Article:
Northern Plains is challenging the permit based on what they call “outdated and incomplete information” from a 2014 Environmental Impact Statement used to determine the pipeline’s threat to the health of water, land, and communities it crosses​.

(Left, © AP; right, Penguin & Random House)

The Billings Gazette reports that over the last five years, Yellowstone County, the largest county in the state, prosecuted only about 15% of adult rape cases. And last year, there were precisely zero prosecutions out of the 60 rape cases reported in the county.

Jon Krakauer is the author of the bestselling book Missoula: Rape and the Justice System In a College Town which, explores a spate of unprosecuted sexual assaults in one of Montana's largest cities between 2008-2012.

Krakauer spoke with YPR's Brie Ripley about why Yellowstone County needs a Department of Justice intervention.

(Flickr/B.C. Lorio) (https://flic.kr/p/RGxkhd)

American Muslims and constitutional law experts say that bills to prevent the use of a specific kind of Islamic code in courts are frivolous measures meant to spread fears and sow suspicion of Islam.

The Montana Legislature is one of the states considering a bill to prohibit the use of foreign laws.

Senate Bill 97's text doesn't single out any religion or culture, but both proponents and opponents believe that the intent of the law is clear.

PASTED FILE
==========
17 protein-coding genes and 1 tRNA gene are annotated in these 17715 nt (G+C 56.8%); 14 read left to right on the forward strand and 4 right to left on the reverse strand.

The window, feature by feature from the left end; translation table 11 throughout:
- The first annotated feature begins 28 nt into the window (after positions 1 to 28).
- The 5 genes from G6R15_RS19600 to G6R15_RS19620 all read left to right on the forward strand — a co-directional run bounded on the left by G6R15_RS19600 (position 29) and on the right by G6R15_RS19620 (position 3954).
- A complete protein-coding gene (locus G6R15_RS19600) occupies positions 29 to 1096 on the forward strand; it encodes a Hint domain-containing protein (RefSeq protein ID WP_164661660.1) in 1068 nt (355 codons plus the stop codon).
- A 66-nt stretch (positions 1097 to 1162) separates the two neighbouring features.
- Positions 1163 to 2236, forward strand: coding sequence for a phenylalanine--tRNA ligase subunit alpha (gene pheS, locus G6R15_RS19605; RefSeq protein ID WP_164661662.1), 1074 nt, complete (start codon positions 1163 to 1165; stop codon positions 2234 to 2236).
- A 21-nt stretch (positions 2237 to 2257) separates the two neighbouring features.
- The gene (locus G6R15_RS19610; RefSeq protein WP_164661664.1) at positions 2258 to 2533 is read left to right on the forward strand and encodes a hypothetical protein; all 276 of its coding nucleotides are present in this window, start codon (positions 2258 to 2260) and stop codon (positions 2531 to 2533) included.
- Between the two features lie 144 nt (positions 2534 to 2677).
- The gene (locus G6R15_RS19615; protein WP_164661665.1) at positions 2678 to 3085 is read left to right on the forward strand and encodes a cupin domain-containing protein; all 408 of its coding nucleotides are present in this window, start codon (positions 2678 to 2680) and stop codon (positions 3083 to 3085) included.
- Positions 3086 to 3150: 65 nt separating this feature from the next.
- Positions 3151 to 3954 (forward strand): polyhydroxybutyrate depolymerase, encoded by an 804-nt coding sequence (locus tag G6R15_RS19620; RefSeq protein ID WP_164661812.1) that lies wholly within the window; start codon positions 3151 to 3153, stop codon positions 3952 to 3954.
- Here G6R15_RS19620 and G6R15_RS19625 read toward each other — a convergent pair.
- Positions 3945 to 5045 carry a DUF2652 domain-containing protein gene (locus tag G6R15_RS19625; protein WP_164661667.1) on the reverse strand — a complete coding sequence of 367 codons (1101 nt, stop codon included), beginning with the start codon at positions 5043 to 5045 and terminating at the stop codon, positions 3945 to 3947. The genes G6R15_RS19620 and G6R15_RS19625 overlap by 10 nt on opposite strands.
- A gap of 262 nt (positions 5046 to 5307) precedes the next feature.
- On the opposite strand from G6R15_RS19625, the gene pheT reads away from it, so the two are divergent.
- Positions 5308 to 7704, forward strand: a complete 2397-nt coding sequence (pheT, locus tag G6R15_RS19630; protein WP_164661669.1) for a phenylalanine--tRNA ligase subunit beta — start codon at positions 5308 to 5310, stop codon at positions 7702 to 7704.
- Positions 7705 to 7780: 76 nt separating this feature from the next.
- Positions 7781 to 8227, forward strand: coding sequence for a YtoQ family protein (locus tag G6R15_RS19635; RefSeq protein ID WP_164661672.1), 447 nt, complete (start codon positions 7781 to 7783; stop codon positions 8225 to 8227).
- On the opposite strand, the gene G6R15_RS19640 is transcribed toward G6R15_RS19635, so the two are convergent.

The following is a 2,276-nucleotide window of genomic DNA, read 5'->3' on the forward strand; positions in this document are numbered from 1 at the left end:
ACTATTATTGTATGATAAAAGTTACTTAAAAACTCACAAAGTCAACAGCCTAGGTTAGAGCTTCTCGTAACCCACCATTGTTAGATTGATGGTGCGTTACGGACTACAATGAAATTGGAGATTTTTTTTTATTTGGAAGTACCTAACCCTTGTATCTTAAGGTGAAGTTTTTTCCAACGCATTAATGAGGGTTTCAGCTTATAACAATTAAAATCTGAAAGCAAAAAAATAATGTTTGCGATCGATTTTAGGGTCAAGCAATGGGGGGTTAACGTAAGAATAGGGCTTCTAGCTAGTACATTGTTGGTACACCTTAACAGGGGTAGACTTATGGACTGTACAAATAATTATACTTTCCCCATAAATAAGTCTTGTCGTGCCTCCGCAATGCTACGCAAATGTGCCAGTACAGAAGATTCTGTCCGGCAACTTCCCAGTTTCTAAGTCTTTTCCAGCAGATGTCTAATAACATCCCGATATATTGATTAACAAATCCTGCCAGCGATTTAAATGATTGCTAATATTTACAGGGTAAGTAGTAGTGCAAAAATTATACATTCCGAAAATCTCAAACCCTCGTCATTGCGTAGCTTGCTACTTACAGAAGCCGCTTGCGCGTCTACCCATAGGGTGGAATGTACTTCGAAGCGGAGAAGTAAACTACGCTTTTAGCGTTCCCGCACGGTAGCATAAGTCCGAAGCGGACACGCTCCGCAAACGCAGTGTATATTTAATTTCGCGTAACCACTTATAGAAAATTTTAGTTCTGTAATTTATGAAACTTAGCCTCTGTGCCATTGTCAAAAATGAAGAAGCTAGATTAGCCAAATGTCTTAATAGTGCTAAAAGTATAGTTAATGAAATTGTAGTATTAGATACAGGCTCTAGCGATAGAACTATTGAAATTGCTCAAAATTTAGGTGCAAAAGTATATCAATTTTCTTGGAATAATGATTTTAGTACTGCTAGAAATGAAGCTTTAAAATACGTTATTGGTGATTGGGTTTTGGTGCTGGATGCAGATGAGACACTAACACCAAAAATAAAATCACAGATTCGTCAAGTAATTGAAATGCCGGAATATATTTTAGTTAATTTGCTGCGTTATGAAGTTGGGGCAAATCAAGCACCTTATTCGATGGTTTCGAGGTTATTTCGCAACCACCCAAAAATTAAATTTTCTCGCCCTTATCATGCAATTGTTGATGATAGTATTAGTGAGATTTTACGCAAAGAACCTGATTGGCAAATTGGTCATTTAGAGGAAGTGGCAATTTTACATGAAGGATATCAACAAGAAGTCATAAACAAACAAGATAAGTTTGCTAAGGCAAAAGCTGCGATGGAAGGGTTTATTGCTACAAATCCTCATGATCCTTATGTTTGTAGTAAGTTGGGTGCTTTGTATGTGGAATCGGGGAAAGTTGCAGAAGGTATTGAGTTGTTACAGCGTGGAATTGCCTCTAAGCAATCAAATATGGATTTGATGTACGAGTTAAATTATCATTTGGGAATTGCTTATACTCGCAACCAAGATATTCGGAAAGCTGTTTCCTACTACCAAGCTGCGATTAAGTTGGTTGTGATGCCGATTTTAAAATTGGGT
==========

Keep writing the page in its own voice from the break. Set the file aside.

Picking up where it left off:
(Photo by Marina Starr)

Declaring today as a "great day for American jobs," President Trump reversed an Obama administration decision and issued a permit to continue building the $8-billion-dollar Keystone XL pipeline

Some Eastern Montanan farmers and Fort Peck Reservation residents near the pipeline's route don't agree. They believe the environmental and social risk the pipeline poses is greater than a potentially short-lived economic boost for the state.

About two-dozen water protectors are walking across the Fort Peck Reservation this weekend to pray and demonstrate opposition of the pipeline's construction in the state.

(Photo by Lyman Gillen)

Community members have been gathering monthly at the Billings Public Library to discuss and reflect on Native American issues.

This month's lecture was by Aubrey Bertram, staff attorney for the Indian Law Practice group of the Montana Legal Services Association.

"I think it's so important to understand our context and to understand our history," said Bertram. "You can't meaningfully function and you can't really engage with present society if you don't understand how we got to where we are in the first place."

(Flickr/Todd Klassy) (https://flic.kr/p/qukd81)

Yesterday, the Billings Gazette reported that three oil refineries and a sugar beet factory in town are not polluting the air.

They interviewed a couple of staff from nearby facilities but did not talk to David Klemp– Air Quality Bureau Chief for the Department of Environmental Quality– the guy who's in charge of this information.